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Position: Short sugar via the etf SGG

 

Sugar has been leading the recent commodity sell off.  In fact, sugar prices have been on a downward slope since their 30-year highs in February of $0.36/pound, falling roughly 40% since then, and sugar is now one of the most underperforming major commodities year-to-date, down roughly -16%.  Despite this dramatic sell off, on a year-over-year basis the price of sugar is still up more than +40%, which we believe doesn’t reflect the coming supply/demand imbalance.

More recently, sugar rose for the 4th day in New York yesterday, the longest streak in more than 3 months, mostly due to -69% year-over-year lower production during spring harvest from Brazil, the top sugar producing nation.  Production fell from 2.56 million metric tons to 795,000 metric tons from mid-March to the end of April.

 

Setting aside the short-term supply issues in Brazil, the International Sugar Organization (ISC) estimated last week that world supply, however, would exceed demand for the 2010-2011 season by 779,000 metric tons, despite the current slower flow of product from Brazil. 

Our view, which is more bearish than the ISC, and consistent with a recent report from The Kingsman Group, a commodities market analysis and research firm, is that sugar’s excess supply level would be even greater, with a potential oversupply of north of 5.2 metric tons.  The driver of this oversupply is more tepid demand growth combined with supply growth of more than 6% on a year-over-year basis.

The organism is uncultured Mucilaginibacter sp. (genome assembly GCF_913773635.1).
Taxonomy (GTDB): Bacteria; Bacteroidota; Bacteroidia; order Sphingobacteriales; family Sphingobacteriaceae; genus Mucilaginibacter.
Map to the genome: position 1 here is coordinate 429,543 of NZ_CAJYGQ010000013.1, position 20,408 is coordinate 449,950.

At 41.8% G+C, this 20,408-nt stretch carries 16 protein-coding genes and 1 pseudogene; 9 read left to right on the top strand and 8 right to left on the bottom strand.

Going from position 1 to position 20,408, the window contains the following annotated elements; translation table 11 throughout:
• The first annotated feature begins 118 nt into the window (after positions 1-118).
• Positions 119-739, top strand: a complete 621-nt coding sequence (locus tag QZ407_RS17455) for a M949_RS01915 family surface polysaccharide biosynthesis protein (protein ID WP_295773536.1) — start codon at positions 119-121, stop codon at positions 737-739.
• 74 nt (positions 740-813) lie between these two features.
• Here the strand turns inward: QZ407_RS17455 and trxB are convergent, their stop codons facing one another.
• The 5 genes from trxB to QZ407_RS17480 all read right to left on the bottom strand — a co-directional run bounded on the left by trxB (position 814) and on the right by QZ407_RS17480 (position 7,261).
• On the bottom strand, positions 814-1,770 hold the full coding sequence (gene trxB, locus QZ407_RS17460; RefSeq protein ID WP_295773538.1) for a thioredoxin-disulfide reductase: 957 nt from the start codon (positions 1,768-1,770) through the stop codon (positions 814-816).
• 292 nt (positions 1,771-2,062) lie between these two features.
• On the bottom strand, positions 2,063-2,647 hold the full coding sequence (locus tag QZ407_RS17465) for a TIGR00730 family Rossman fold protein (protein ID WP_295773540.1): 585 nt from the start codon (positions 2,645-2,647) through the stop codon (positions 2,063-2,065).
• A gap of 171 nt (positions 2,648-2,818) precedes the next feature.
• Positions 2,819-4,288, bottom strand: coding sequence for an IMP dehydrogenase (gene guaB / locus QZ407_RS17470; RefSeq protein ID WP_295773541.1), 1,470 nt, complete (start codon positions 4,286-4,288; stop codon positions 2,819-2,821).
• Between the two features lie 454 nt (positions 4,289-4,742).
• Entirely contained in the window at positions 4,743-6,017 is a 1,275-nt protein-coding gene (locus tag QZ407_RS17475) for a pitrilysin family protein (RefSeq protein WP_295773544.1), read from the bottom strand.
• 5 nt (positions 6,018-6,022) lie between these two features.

From a correlation perspective, our correlation analysis appears to support this increased focus on supply and demand.  While sugar has been the beneficiary of a weak dollar over the past two years, similar to the broader commodity complex, sugar has recently lost its strong negative correlation to the U.S. dollar.  In fact, over the past 6-weeks, sugar’s correlation to the U.S. dollar is a statistically insignificant +0.15, with an r-squared of 0.02.

As the Inflation continues to deflate, we like sugar on the short side.  Our levels are outlined below.

Daryl G. Jones

Managing Director

Dead Cat Bounce Aside, the Sugar Market Is In Oversupply - 1